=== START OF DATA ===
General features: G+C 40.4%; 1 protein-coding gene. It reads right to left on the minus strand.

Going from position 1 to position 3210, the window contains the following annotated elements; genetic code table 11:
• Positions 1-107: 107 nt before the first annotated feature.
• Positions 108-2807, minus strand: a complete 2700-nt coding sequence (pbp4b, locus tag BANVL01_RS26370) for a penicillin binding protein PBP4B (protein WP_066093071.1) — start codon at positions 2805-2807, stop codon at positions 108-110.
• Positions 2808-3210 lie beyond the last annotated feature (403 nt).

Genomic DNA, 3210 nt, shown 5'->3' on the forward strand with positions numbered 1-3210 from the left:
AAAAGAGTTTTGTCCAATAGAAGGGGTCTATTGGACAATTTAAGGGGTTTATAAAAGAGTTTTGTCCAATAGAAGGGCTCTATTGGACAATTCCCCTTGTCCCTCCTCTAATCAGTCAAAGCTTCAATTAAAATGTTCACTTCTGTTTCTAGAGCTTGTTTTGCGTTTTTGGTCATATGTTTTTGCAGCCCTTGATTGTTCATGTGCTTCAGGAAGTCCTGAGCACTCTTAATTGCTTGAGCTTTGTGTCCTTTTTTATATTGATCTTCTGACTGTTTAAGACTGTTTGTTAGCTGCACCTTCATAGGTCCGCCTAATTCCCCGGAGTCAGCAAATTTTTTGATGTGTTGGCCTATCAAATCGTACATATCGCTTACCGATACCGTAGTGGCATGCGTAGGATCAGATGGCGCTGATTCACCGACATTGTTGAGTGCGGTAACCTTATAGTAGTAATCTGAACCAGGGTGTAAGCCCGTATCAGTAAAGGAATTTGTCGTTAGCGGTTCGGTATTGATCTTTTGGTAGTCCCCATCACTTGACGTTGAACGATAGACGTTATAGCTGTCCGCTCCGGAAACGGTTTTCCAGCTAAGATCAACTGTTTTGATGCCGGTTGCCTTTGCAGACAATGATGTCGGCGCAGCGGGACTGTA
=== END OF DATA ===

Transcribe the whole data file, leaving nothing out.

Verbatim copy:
General features: G+C 40.4%; 1 protein-coding gene. It reads right to left on the minus strand.

Going from position 1 to position 3210, the window contains the following annotated elements; genetic code table 11:
• Positions 1-107: 107 nt before the first annotated feature.
• Positions 108-2807, minus strand: a complete 2700-nt coding sequence (pbp4b, locus tag BANVL01_RS26370) for a penicillin binding protein PBP4B (protein WP_066093071.1) — start codon at positions 2805-2807, stop codon at positions 108-110.
• Positions 2808-3210 lie beyond the last annotated feature (403 nt).

Genomic DNA, 3210 nt, shown 5'->3' on the forward strand with positions numbered 1-3210 from the left:
AAAAGAGTTTTGTCCAATAGAAGGGGTCTATTGGACAATTTAAGGGGTTTATAAAAGAGTTTTGTCCAATAGAAGGGCTCTATTGGACAATTCCCCTTGTCCCTCCTCTAATCAGTCAAAGCTTCAATTAAAATGTTCACTTCTGTTTCTAGAGCTTGTTTTGCGTTTTTGGTCATATGTTTTTGCAGCCCTTGATTGTTCATGTGCTTCAGGAAGTCCTGAGCACTCTTAATTGCTTGAGCTTTGTGTCCTTTTTTATATTGATCTTCTGACTGTTTAAGACTGTTTGTTAGCTGCACCTTCATAGGTCCGCCTAATTCCCCGGAGTCAGCAAATTTTTTGATGTGTTGGCCTATCAAATCGTACATATCGCTTACCGATACCGTAGTGGCATGCGTAGGATCAGATGGCGCTGATTCACCGACATTGTTGAGTGCGGTAACCTTATAGTAGTAATCTGAACCAGGGTGTAAGCCCGTATCAGTAAAGGAATTTGTCGTTAGCGGTTCGGTATTGATCTTTTGGTAGTCCCCATCACTTGACGTTGAACGATAGACGTTATAGCTGTCCGCTCCGGAAACGGTTTTCCAGCTAAGATCAACTGTTTTGATGCCGGTTGCCTTTGCAGACAATGATGTCGGCGCAGCGGGACTGTA